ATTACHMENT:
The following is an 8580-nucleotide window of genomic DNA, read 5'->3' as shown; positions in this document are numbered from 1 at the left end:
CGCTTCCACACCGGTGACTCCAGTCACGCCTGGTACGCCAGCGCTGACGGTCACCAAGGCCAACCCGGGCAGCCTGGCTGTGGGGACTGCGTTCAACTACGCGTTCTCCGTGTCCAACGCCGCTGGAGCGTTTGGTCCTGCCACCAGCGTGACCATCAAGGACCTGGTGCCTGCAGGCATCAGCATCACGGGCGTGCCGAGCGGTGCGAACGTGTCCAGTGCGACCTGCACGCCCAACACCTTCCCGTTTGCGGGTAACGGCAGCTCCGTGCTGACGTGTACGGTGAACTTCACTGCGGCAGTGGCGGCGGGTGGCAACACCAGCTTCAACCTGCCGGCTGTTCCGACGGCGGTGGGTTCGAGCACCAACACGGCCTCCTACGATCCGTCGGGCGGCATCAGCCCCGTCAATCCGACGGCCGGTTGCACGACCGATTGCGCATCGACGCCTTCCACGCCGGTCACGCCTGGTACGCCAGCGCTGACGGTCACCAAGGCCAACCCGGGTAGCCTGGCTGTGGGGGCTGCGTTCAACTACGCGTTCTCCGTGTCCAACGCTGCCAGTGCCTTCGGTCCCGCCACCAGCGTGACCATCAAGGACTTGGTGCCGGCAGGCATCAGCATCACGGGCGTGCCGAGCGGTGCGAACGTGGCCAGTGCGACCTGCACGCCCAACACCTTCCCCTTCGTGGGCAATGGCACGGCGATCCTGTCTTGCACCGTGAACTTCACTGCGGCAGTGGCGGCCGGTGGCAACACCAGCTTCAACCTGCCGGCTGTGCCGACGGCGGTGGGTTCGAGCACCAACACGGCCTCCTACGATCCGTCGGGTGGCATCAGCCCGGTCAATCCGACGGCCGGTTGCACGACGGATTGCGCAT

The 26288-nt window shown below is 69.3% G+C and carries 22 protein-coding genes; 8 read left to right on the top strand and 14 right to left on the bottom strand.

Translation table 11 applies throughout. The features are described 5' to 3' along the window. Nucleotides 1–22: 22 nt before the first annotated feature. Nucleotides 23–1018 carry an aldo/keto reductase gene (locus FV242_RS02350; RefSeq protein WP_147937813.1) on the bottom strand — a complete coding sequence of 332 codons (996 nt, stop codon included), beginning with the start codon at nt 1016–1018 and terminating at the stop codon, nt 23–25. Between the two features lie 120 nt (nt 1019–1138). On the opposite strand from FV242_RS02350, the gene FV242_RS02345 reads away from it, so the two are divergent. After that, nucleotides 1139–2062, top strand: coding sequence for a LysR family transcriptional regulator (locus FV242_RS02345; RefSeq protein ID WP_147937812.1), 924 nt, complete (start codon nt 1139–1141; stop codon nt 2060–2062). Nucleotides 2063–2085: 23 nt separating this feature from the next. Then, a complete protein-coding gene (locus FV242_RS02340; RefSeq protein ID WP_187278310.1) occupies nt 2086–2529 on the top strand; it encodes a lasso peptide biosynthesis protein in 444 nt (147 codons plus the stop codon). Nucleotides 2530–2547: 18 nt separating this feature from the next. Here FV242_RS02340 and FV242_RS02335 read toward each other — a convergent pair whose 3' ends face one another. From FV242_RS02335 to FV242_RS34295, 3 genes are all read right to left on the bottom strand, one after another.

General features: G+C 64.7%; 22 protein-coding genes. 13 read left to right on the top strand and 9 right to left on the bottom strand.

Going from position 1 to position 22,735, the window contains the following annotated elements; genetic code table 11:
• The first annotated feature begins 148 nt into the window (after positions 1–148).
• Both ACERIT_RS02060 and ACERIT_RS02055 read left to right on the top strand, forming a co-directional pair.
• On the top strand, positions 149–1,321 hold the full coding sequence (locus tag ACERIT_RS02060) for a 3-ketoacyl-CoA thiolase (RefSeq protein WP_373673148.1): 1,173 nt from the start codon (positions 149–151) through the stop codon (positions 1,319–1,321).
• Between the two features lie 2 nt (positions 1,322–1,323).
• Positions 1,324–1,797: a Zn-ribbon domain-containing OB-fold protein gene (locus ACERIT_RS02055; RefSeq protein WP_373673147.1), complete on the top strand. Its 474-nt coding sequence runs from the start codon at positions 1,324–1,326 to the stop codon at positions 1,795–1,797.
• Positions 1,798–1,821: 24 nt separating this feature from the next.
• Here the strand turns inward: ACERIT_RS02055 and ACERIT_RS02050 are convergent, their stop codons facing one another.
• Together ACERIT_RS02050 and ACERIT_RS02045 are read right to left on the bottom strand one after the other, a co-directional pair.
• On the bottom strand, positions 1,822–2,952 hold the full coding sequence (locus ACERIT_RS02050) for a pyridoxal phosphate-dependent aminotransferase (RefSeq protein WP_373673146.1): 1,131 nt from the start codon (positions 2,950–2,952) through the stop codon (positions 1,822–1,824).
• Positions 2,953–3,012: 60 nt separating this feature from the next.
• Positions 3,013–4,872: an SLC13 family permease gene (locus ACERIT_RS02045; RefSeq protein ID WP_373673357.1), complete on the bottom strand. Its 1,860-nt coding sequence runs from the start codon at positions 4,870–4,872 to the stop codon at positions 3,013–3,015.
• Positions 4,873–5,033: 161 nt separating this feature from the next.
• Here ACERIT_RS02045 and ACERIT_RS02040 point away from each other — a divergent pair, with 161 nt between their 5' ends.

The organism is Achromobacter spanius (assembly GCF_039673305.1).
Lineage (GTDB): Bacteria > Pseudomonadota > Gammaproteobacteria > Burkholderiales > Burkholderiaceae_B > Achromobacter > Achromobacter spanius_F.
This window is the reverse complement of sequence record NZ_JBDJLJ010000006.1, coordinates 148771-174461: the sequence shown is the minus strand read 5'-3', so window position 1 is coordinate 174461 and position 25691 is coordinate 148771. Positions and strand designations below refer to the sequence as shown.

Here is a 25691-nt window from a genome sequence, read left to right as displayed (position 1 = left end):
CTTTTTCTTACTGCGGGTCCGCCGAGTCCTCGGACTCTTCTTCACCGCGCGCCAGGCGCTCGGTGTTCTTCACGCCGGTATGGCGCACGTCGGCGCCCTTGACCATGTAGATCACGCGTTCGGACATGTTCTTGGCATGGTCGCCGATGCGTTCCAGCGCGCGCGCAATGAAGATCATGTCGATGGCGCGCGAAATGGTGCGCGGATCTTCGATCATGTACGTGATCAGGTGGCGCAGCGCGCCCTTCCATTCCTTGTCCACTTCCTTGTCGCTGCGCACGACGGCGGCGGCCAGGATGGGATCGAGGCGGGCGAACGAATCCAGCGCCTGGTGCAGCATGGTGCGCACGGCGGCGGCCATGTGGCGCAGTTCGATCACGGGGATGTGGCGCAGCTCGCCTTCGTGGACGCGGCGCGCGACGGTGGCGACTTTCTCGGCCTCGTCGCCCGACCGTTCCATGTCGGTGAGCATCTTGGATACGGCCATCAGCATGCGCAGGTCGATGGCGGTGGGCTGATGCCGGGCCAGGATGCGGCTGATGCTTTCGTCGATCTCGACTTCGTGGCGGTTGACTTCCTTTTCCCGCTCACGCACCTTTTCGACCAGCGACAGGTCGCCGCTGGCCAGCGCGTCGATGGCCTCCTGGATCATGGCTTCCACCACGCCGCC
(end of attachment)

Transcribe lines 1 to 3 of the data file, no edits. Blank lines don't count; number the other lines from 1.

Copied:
The following is an 8580-nucleotide window of genomic DNA, read 5'->3' as shown; positions in this document are numbered from 1 at the left end:
CGCTTCCACACCGGTGACTCCAGTCACGCCTGGTACGCCAGCGCTGACGGTCACCAAGGCCAACCCGGGCAGCCTGGCTGTGGGGACTGCGTTCAACTACGCGTTCTCCGTGTCCAACGCCGCTGGAGCGTTTGGTCCTGCCACCAGCGTGACCATCAAGGACCTGGTGCCTGCAGGCATCAGCATCACGGGCGTGCCGAGCGGTGCGAACGTGTCCAGTGCGACCTGCACGCCCAACACCTTCCCGTTTGCGGGTAACGGCAGCTCCGTGCTGACGTGTACGGTGAACTTCACTGCGGCAGTGGCGGCGGGTGGCAACACCAGCTTCAACCTGCCGGCTGTTCCGACGGCGGTGGGTTCGAGCACCAACACGGCCTCCTACGATCCGTCGGGCGGCATCAGCCCCGTCAATCCGACGGCCGGTTGCACGACCGATTGCGCATCGACGCCTTCCACGCCGGTCACGCCTGGTACGCCAGCGCTGACGGTCACCAAGGCCAACCCGGGTAGCCTGGCTGTGGGGGCTGCGTTCAACTACGCGTTCTCCGTGTCCAACGCTGCCAGTGCCTTCGGTCCCGCCACCAGCGTGACCATCAAGGACTTGGTGCCGGCAGGCATCAGCATCACGGGCGTGCCGAGCGGTGCGAACGTGGCCAGTGCGACCTGCACGCCCAACACCTTCCCCTTCGTGGGCAATGGCACGGCGATCCTGTCTTGCACCGTGAACTTCACTGCGGCAGTGGCGGCCGGTGGCAACACCAGCTTCAACCTGCCGGCTGTGCCGACGGCGGTGGGTTCGAGCACCAACACGGCCTCCTACGATCCGTCGGGTGGCATCAGCCCGGTCAATCCGACGGCCGGTTGCACGACGGATTGCGCAT

The 26288-nt window shown below is 69.3% G+C and carries 22 protein-coding genes; 8 read left to right on the top strand and 14 right to left on the bottom strand.